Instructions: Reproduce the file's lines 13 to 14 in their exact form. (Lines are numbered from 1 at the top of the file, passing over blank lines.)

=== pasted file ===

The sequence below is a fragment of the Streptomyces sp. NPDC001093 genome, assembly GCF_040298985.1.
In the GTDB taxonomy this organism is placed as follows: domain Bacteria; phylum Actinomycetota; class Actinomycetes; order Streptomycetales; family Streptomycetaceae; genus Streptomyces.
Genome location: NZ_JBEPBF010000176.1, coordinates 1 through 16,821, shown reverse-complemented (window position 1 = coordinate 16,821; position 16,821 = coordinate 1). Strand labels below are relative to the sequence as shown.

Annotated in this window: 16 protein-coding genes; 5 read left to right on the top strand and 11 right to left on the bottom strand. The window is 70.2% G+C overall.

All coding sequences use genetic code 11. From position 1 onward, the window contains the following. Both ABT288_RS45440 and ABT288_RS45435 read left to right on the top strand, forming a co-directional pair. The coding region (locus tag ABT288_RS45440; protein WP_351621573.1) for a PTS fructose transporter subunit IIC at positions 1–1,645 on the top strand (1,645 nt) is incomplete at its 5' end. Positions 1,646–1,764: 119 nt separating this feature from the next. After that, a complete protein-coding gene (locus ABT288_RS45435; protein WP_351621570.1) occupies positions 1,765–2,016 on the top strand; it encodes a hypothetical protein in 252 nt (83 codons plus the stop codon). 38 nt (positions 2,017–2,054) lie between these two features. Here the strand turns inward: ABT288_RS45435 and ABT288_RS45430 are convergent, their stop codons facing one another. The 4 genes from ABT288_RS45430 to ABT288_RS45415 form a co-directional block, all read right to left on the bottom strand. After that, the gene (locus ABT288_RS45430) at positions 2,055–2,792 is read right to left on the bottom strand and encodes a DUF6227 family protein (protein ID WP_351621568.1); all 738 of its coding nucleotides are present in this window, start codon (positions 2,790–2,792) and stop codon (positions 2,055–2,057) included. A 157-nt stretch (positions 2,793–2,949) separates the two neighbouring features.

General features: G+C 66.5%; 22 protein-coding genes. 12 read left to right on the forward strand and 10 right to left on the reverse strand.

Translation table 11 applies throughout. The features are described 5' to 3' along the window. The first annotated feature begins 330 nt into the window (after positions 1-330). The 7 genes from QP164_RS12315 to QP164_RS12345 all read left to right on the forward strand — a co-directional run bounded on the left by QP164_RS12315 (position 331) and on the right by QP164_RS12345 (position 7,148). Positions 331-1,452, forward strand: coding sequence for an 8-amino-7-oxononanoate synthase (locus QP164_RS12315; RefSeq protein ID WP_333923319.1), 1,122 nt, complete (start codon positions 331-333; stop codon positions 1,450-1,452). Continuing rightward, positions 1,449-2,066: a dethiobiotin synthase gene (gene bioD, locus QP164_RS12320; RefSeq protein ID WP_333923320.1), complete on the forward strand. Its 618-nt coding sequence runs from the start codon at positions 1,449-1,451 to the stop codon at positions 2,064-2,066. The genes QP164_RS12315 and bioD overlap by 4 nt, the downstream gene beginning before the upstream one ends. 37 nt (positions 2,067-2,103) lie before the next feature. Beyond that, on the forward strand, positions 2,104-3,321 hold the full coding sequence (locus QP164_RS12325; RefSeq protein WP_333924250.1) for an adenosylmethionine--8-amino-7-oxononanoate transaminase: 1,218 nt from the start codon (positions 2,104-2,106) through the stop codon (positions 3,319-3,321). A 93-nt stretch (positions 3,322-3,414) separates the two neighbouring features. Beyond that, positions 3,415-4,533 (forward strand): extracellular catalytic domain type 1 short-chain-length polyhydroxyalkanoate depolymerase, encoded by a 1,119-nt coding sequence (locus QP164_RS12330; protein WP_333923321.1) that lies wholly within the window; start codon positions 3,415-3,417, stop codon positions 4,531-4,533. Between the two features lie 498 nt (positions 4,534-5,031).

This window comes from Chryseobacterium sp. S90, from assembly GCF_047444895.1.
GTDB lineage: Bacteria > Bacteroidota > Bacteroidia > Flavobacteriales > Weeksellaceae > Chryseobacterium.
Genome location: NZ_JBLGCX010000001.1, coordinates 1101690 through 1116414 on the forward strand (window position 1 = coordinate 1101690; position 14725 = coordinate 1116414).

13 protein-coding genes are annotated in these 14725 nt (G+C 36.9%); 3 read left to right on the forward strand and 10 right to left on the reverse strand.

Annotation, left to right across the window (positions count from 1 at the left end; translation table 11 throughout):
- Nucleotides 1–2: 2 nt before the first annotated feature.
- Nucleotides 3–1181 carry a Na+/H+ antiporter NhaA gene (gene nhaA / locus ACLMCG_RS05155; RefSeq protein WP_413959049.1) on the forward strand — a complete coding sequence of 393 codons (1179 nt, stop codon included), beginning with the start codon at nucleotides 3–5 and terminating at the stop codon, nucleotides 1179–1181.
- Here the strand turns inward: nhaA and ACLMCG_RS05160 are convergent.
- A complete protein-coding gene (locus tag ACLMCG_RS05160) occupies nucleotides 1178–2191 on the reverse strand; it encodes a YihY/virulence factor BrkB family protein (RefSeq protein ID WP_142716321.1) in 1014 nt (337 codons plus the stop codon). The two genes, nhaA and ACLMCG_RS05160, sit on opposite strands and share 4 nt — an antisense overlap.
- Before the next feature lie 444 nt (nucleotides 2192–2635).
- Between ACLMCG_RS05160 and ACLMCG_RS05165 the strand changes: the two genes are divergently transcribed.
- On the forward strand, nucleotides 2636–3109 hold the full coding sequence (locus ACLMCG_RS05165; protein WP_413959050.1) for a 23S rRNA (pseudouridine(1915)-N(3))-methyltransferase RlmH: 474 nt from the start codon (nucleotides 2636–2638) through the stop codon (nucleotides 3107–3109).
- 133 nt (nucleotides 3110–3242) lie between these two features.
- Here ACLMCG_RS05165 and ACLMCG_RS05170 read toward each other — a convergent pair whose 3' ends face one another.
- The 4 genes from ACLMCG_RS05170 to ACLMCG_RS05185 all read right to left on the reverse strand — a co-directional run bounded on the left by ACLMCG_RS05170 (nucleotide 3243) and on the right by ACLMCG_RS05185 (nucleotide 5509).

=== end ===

- Nucleotides 1–2: 2 nt before the first annotated feature.
- Nucleotides 3–1181 carry a Na+/H+ antiporter NhaA gene (gene nhaA / locus ACLMCG_RS05155; RefSeq protein WP_413959049.1) on the forward strand — a complete coding sequence of 393 codons (1179 nt, stop codon included), beginning with the start codon at nucleotides 3–5 and terminating at the stop codon, nucleotides 1179–1181.